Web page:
Solar companies in Bangladesh which took out low-interest government loans to roll-out installations under various energy programs have asked for $145 million worth of their borrowings to be waived because customers hit by the Covid-19 crisis have been unable to pay for their systems.
The government-run Infrastructure Development Company Limited (Idcol) has made cheap ‘soft’ loans available to solar companies in a bid to accelerate renewable energy deployment programs, with the solar companies using the finance to make small scale solar home systems (SHS’) more affordable to customers.
Idcol chief executive Mahmood Malik confirmed to pv magazine a request to waive repayment of $145 million owed by solar installers to the organization had been received and would be considered by the board before a recommendation was passed to its regulator, the ministry of finance.
“It’s a genuine case,” said Malik. “We will place it properly to the government. Yes, they [solar companies] are affected. We will look into it.”
The request was lodged by the Idcol Partner Organisation Forum Trust, on behalf of 57 companies which have drawn down soft loan funding.
Trust president Munawar Misbah Moin cited the 4.2 million solar home systems installed across the nation thanks to Idcol funding in his letter to the organization seeking a loan waiver. Separate, non-renewables-specific government relief programs Test Relief and Taka for Works have also driven the installation of 1.15 million solar home systems plus 36,000 larger arrays for educational institutions and 250,000 solar street lights.
Moin said the solar devices rolled out with the help of such programs add up to around 250 MW of small scale solar generation capacity and have created direct employment for 10,000 people and indirectly helped a further 50,000. The solar programs have helped the establishment of 83 solar LED light manufacturers in Bangladesh, according to Moin, as well as 74 solar charge controller suppliers, 22 solar battery makers and the same number of solar street light producers, 11 solar inverter companies, nine PV panel manufacturers and nine solar pipe manufacturing units.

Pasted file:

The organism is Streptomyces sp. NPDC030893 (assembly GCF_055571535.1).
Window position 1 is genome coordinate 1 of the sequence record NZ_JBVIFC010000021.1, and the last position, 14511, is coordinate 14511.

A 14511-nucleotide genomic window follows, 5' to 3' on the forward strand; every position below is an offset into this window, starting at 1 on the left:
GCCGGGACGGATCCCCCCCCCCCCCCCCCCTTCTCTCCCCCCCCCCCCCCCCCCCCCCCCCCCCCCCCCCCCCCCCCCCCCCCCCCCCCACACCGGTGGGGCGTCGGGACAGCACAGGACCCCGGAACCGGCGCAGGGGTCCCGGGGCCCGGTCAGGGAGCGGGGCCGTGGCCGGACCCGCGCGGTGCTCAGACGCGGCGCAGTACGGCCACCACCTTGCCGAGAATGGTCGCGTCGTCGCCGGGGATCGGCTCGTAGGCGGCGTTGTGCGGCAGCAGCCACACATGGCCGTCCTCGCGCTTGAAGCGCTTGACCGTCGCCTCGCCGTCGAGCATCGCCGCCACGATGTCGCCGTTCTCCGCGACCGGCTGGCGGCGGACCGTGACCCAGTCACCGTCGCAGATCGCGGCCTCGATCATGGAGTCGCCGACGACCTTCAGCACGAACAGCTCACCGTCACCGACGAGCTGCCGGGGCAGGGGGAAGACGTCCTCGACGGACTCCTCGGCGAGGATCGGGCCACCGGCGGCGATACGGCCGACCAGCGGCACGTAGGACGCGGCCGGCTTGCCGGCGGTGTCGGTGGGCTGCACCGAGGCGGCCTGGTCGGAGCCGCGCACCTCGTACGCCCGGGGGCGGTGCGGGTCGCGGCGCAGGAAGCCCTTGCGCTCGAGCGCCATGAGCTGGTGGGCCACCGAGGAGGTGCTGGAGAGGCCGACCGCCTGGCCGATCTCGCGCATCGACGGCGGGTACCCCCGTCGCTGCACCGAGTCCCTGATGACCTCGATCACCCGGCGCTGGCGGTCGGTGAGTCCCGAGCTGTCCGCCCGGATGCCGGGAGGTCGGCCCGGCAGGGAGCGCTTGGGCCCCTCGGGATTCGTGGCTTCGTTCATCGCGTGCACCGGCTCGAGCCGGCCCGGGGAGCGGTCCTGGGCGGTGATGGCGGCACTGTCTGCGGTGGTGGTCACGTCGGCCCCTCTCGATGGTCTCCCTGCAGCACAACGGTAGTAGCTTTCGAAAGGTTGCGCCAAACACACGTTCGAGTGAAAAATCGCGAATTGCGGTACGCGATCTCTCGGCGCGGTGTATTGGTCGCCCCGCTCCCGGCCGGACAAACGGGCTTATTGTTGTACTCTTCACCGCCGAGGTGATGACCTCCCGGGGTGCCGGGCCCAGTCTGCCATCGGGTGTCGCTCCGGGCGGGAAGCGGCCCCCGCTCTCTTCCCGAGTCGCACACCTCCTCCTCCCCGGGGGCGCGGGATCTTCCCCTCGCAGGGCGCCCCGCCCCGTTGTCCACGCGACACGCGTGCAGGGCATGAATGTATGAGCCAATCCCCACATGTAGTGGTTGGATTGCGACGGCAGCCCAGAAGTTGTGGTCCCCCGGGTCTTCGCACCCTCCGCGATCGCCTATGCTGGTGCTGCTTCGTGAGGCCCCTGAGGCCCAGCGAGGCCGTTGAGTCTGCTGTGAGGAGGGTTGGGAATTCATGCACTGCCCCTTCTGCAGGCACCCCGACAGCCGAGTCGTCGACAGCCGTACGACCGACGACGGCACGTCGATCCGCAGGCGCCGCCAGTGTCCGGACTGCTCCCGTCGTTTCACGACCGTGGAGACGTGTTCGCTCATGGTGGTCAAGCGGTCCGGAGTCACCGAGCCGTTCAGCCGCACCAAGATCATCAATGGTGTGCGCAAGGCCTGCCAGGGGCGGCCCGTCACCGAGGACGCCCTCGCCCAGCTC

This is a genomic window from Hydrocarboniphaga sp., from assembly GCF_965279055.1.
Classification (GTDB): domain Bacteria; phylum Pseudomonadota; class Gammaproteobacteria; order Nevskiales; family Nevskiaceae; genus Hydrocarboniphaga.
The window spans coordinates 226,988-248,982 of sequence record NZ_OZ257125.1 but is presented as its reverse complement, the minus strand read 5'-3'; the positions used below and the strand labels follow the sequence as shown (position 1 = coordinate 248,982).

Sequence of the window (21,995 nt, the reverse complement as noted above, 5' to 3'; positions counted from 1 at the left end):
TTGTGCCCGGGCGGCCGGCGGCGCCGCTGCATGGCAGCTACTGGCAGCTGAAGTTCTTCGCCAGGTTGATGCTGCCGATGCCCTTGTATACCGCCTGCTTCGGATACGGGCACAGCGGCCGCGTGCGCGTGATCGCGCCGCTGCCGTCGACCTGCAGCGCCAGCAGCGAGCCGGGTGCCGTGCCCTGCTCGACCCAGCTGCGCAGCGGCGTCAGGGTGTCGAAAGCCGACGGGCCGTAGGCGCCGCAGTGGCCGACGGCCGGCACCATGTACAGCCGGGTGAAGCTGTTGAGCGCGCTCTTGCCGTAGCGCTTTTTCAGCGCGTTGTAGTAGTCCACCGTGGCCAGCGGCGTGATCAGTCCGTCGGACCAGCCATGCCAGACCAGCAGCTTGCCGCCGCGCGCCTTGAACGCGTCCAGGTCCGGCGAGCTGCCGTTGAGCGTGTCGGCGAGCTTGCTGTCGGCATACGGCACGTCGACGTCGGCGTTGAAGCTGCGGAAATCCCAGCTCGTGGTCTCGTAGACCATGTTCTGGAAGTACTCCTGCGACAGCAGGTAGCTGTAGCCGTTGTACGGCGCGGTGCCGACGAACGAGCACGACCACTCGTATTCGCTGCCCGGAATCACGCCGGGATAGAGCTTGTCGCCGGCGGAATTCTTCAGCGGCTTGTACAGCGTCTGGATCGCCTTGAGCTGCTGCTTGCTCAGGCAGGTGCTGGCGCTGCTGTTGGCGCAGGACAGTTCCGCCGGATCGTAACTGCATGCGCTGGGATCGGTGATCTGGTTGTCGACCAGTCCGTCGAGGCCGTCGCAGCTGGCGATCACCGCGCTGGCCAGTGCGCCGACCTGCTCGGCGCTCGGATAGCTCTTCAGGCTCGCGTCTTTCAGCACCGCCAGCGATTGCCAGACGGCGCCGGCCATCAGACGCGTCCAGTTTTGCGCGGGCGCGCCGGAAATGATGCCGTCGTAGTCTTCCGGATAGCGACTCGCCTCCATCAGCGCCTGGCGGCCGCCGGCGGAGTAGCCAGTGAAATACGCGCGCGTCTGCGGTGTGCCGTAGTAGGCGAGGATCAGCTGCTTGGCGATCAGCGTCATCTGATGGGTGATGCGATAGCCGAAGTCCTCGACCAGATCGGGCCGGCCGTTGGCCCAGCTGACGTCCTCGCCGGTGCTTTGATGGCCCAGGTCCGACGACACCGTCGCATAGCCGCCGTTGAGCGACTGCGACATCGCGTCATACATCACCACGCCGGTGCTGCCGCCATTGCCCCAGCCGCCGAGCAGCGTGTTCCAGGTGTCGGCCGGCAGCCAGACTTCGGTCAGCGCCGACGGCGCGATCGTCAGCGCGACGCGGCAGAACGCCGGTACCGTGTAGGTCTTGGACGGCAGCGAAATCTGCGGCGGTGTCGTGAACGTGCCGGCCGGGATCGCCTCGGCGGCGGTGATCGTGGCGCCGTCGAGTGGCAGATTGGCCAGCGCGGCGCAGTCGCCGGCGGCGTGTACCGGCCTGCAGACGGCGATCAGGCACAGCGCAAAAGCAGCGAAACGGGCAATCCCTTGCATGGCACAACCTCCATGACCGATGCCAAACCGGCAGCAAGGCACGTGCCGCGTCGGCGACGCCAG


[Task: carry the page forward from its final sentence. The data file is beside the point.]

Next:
“We have very strong grounds to make the demand,” Moin told pv magazine, adding rapid expansion of electricity grid infrastructure in the country was already putting pressure on off-grid solar suppliers. “The government is providing subsidy to conventional power plants in a large volume every year. The amount we sought as a waiver is very minimal compared to SHS’s’ contribution to households and the environment.”
The partner organization spokesman added, Bangladeshi solar companies have repaid 95% of the soft loans taken out to date.
A Covid-19 shutdown was imposed in Bangladesh on March 26, limiting transport and shutting down commercial activity. The lockdown will remain in place until at least May 30.
Bangladesh has 629 MW of renewables generation capacity, of which 395.17 MW is solar. The government wants to generate 10% of total electricity from renewables by next year.
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